Comparative advantage, multi-product firms and trade liberalisation : An empirical test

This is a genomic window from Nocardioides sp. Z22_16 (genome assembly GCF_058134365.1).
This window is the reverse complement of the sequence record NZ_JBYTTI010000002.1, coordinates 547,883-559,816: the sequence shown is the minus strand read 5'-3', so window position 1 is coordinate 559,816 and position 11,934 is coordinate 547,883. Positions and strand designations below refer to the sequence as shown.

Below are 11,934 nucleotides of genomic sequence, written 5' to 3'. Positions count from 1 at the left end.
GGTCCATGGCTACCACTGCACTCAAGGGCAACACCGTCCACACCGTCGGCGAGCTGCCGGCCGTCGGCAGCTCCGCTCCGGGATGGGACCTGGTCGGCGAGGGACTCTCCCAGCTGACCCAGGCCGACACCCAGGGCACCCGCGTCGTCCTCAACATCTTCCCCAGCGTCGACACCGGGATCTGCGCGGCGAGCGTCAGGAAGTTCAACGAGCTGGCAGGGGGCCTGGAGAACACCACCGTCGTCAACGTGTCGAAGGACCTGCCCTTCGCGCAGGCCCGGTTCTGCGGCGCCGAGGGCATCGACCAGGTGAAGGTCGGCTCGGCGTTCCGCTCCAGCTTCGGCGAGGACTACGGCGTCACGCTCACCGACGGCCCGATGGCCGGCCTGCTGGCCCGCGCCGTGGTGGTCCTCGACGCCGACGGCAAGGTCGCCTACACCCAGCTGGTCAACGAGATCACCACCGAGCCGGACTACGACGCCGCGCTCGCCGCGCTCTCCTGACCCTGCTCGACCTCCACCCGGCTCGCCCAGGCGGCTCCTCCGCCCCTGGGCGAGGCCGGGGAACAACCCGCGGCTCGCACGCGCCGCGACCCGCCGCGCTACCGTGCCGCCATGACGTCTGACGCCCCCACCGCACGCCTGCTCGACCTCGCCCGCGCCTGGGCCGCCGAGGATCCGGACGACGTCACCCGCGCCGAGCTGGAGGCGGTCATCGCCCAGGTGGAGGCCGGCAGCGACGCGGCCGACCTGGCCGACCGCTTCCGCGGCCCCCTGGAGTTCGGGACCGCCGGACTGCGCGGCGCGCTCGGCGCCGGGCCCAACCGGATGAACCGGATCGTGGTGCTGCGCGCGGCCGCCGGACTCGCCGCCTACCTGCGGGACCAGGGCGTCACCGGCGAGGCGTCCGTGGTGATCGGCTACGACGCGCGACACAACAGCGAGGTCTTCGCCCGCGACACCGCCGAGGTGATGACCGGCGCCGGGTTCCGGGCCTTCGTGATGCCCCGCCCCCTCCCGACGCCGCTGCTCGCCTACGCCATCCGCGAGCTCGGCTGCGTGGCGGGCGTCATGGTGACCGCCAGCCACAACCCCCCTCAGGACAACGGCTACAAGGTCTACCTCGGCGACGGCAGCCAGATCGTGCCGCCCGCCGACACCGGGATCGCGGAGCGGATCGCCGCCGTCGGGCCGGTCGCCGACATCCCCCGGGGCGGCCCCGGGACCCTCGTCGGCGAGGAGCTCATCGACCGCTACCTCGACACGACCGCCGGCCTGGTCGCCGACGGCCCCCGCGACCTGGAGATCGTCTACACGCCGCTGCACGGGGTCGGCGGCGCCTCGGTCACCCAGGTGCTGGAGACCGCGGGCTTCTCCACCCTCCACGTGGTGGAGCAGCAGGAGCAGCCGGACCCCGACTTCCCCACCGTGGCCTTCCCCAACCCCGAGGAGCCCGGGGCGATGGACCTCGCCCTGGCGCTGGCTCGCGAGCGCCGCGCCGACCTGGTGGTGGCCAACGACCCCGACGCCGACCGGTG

This paper investigates how economies of scope in multi-product firms interact with comparative advantage in determining the effect of trade liberalisation on resource reallocation, using Belgian manufacturing firm- and firm-product-level data over the period 1997-2007. We first provide evidence on industry integration induced by multi-product firms producing simultaneously in multiple industries and on the extent to which industry integration occurs between industries that have different degrees of comparative advantage. We then examine the impact of opening up trade with low-wage countries on both inter- and intra-industry resource reallocation, taking into account heterogeneity in the integration rate across sectors and industries. Our results indicate that, within more closely integrated sectors, trade liberalisation with low-wage countries leads to less reallocation from low-skill-intensity (comparative-disadvantage) industries to high-skill-intensity (comparative-advantage) industries, both in terms of employment and output. We also find that more integrated industries experience less skill upgrading after trade liberalisation with low-wage countries. Furthermore, we find that within sectors with a low integration rate, trade liberalisation with low-wage countries induces relatively more aggregate TFP and average firm output growth in comparative-advantage industries than in comparative-disadvantage industries, in line with the prediction of Bernard, Redding and Schott (2007), while the opposite is true in highly integrated sectors. Decomposition of the industry-level aggregate TFP changes reveals that the result is mainly driven by reallocation between incumbent firms within industries. Overall, the results are highly consistent with the predictions of the Song and Zhu (2010) model.
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